Jose Mourinho is considered one of the finest managers of the modern era, but his controversies cannot be overlooked. He is known for his interesting press conferences, often making blunt and quirky comments as well as speaking his opinion. It seems that his time with both Chelsea and Real Madrid ended in “mutual agreement”, despite there being a clear hidden factor. For example, the Portuguese man had disagreements with Chelsea owner Roman Abramovich, which lead to his departure in 2008. His first managerial post was with Portuguese side Benfica in 2000 but Mourinho resigned after only nine league games because of a row with the club’s newly appointed president. At times, he has been seen on the wrong side of the sport, being fined multiple times for incidents on and off the pitch as well as a case of eye gauging a Barcelona assistant coach. Despite his great success, he has not stuck with a club for more than four years at a time. As a manager, his win ratio went down drastically since leaving Real Madrid, going from an average of 72% to 58%, evidently showing his career on the down slope. Is it possible that the ‘Special One’ could be no longer special? After numerous controversies, would a club be willing to take him on board knowing it will go south after one or two seasons? The evidence shows this pattern to be true, so for any club it is a risk. Major clubs might target him, but certain elite players would consider not signing if Mourinho is the manager because of his history with player development. He shies away from the youth in clubs, which is clearly seen with Manchester. French duo Paul Pogba and Anthony Martial were marginalised and not played by Mourinho, impeding their progress with the side. During his time with Manchester United, nearly £400 million was spent on 11 players despite no change in style or success. This is something clubs will have to consider if they want to sign Mourinho.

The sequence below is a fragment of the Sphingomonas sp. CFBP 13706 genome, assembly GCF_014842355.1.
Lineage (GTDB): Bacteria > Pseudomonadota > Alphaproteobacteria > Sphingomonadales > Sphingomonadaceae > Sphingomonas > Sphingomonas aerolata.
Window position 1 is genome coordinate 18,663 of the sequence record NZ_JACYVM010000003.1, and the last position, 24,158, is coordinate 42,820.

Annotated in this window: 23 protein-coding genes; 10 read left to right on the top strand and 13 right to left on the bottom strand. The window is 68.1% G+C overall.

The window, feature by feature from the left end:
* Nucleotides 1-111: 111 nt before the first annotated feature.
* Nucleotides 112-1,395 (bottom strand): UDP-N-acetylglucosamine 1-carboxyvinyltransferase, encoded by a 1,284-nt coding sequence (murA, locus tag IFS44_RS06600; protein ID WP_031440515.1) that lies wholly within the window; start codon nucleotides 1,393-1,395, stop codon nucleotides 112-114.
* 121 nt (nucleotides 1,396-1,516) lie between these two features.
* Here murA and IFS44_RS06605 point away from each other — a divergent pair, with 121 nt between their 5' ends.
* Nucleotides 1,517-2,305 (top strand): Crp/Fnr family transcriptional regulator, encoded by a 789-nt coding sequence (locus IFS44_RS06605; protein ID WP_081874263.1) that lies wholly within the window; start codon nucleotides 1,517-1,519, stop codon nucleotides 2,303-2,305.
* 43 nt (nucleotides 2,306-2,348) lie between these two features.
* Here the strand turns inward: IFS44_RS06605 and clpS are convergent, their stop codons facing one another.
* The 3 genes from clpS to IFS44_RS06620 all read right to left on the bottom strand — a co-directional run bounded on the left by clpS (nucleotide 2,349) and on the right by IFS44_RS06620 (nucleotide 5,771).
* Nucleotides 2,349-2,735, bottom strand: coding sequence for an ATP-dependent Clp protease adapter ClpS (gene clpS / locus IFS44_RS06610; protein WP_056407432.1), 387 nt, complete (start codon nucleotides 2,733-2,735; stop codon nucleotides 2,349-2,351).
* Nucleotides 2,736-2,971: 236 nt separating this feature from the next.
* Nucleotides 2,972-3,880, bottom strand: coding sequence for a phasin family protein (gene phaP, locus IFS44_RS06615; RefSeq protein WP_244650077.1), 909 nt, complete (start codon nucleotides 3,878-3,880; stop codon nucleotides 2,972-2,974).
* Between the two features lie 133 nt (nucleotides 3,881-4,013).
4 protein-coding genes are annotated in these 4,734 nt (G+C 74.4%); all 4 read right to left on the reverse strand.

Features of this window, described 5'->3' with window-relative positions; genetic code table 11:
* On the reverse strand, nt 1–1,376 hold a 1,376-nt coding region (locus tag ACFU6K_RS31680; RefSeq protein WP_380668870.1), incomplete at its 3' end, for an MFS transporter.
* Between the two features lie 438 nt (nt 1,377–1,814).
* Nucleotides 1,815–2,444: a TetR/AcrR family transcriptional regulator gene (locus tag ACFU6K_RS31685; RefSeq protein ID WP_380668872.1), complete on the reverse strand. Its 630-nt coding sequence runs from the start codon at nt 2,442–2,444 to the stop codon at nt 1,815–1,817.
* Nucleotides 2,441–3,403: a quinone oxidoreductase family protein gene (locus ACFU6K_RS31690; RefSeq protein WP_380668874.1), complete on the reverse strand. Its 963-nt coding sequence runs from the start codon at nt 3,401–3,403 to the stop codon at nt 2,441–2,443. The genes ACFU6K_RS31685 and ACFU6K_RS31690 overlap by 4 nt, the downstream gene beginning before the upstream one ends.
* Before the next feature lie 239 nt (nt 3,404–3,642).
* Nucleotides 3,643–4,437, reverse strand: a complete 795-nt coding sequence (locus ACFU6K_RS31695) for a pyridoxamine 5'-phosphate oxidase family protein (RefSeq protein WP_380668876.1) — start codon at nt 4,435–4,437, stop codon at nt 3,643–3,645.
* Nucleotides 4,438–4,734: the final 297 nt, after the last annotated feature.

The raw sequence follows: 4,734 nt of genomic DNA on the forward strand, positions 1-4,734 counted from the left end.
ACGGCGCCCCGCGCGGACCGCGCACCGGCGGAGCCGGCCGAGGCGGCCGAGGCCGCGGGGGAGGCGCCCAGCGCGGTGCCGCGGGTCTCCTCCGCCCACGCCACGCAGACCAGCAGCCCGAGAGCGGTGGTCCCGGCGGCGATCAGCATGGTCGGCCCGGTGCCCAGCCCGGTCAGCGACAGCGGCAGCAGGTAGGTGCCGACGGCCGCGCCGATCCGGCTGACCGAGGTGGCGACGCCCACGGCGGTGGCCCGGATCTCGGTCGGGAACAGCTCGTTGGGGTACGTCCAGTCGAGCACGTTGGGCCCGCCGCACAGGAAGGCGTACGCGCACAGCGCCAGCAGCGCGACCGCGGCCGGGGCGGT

As for Manchester United, former player Ole Gunnar Solskjaer as caretaker manager until the end of the season. The 45-year-old spent 11 seasons at Old Trafford, scoring the winning goal in the 1999 Champions League final. The club hopes he can carry the side forward until the end of the season as the side currently stands at sixth. The players will be under some pressure to perform at a high level over the next period and, if they don’t do well, certain names could be dropped. The likes of Pogba, Nemanja Matic and Marouane Fellaini all could be facing heat in the next month. It will be a transition for the English side but, if they can make the top five, Solskjaer could be kept as permanent manager. For now, all that is certain is Jose Mourinho is out and it could be the end for the one dubbed the ‘Special One’.